“These findings suggest that further understanding of autism will likely come not from the study of factors affecting one brain area or system, but from studying factors affecting many systems,” said the director of NICHD, Duane Alexander, M.D.
People with autism tend to display 3 characteristic behaviors, which are the basis of the diagnosis of autism, explained the study’s senior author, Nancy Minshew, M.D., Professor of Psychiatry and Neurology at the University of Pittsburgh School of Medicine. These behaviors involve difficulty interacting socially, problems with verbal and non-verbal communications, and repetitive behaviors or narrow, obsessive interests. Traditionally, Dr. Minshew said, researchers studying autism have concentrated on these behavioral areas.
Within the last 20 years, however, researchers began studying other aspects of thinking and brain functioning in autism, discovering that people with autism have difficulty in many other areas, including balance, movement, memory, and visual perception skills.
In the current study, Dr. Minshew and her colleagues administered a comprehensive array of neuropsychological tests to a group of children with autism. The researchers tested 56 autistic children and compared their responses to those of 56 children who did not have autism. The children with autism were classified as having higher functioning autism — an I.Q. of 80 or above, and the ability to speak, read, and write. All of the children in the study ranged in age from 8 to 15 years. The purpose of the test array, Dr. Minshew said, was to determine whether there were any patterns in mental functioning unique to autism.
“We set out to find commonalities across a broad range of measures, so that we could make inferences about what’s going on in the brain,” Dr. Minshew said.
The researchers found that, across the entire series of tests, the children with autism performed as well as — and in some instances even better than — the other children on measures of basic functioning. Uniformly, however, they had trouble with complex tasks.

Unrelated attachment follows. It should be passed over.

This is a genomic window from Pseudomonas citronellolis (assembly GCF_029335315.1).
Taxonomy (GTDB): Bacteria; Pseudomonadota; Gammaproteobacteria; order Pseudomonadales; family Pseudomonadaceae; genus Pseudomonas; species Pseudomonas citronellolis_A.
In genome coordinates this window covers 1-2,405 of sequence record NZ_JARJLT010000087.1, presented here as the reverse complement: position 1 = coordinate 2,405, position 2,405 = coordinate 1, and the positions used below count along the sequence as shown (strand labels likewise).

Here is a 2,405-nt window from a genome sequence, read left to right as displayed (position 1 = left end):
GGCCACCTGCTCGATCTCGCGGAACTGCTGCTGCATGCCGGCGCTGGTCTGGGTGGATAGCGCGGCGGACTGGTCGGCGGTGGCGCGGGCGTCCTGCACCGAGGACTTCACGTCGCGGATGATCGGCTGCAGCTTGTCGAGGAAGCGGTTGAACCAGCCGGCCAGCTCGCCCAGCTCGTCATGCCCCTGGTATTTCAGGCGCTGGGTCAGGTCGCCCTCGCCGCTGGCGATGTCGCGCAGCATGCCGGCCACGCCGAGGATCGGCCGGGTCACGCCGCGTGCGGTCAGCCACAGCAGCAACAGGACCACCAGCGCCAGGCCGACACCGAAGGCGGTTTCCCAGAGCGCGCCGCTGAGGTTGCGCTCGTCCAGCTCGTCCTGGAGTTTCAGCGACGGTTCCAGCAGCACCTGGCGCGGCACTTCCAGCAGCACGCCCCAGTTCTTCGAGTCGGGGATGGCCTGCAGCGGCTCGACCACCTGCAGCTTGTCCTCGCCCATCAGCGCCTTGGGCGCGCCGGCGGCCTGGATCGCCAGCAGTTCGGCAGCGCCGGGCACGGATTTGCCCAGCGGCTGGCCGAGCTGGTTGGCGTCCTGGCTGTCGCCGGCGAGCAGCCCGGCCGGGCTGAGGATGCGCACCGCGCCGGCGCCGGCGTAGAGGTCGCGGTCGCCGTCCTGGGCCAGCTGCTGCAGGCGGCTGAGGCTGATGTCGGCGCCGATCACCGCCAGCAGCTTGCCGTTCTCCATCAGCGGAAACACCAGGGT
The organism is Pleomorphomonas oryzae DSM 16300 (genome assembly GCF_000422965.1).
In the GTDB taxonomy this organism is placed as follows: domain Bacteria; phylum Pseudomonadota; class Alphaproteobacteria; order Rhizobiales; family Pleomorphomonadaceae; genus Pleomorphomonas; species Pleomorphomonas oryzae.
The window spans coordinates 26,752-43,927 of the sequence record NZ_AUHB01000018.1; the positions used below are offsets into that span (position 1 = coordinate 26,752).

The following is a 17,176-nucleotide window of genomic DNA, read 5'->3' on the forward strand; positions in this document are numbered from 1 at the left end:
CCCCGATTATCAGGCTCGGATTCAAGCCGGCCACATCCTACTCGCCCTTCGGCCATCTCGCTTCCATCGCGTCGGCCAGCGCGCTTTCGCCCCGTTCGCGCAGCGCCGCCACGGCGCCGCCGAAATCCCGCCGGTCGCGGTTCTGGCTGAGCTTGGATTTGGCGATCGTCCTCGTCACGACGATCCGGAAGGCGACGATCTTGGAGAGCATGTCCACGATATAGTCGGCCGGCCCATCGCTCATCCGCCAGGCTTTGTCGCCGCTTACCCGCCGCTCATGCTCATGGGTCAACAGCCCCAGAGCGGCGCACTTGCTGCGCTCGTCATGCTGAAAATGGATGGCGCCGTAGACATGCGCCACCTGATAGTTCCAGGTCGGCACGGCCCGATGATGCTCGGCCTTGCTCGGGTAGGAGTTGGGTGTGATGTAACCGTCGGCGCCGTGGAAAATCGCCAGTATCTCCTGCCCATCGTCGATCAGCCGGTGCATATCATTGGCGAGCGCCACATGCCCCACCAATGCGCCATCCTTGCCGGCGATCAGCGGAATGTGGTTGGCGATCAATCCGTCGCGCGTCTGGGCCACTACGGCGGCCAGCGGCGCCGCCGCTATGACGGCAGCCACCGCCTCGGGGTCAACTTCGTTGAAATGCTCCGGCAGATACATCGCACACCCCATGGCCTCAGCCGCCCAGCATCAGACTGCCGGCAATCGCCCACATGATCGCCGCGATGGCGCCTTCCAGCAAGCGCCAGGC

For example, regarding visual and spatial skills, the children with autism were very good at finding small objects in a cluttered visual field, on tasks like finding Waldo in the “Where’s Waldo” picture books series. However, when asked to perform a complex task, like telling the difference between the faces of similar looking people, they had great difficulty.
Although their memory for the detail in a story was phenomenal, the children with autism had great difficulty comprehending the story. Many were highly proficient at spelling and had a good command of grammar, but had difficulty understanding complex figures of speech, like idioms and metaphors.
“We see this with our patients,” Dr. Minshew said. “If you use an expression like ‘hop to it,’ a child with autism may literally hop.”
Other complex tasks were also difficult for them. The children with autism either had poor handwriting or wrote very slowly. Many had difficulty tying their shoes and using scissors.
“These findings show that you can’t compartmentalize autism under three basic areas,” Dr. Minshew said. “It’s much more complex than that.”
Dr. Minshew explained that the major implication of the finding is that when seeking to understand autism, researchers need to look for a cause or causes that affect multiple brain areas, rather than limiting their search to brain areas dealing with the three characteristic behaviors involving social interactions, communication, and repetitive behaviors or obsessive interests.
“Our paper strongly suggests that autism is not primarily a disorder of social interaction, but a global disorder affecting how the brain processes the information it receives — especially when the information becomes complicated.”
In previous research with an imaging technology known as functional magnetic resonance imaging or fMRI, Dr. Minshew and her coworkers determined that adults with autism have abnormalities in the neurological wiring through which brain areas communicate. In those studies, the researchers found that people with autism had difficulty performing certain complex tasks that involved brain areas working together. (This research is described in previous releases, http://www.nichd.nih.gov/new/releases/final_autism.cfm, and http://www.nichd.nih.gov/new/releases/autism_brain_structure.cfm.)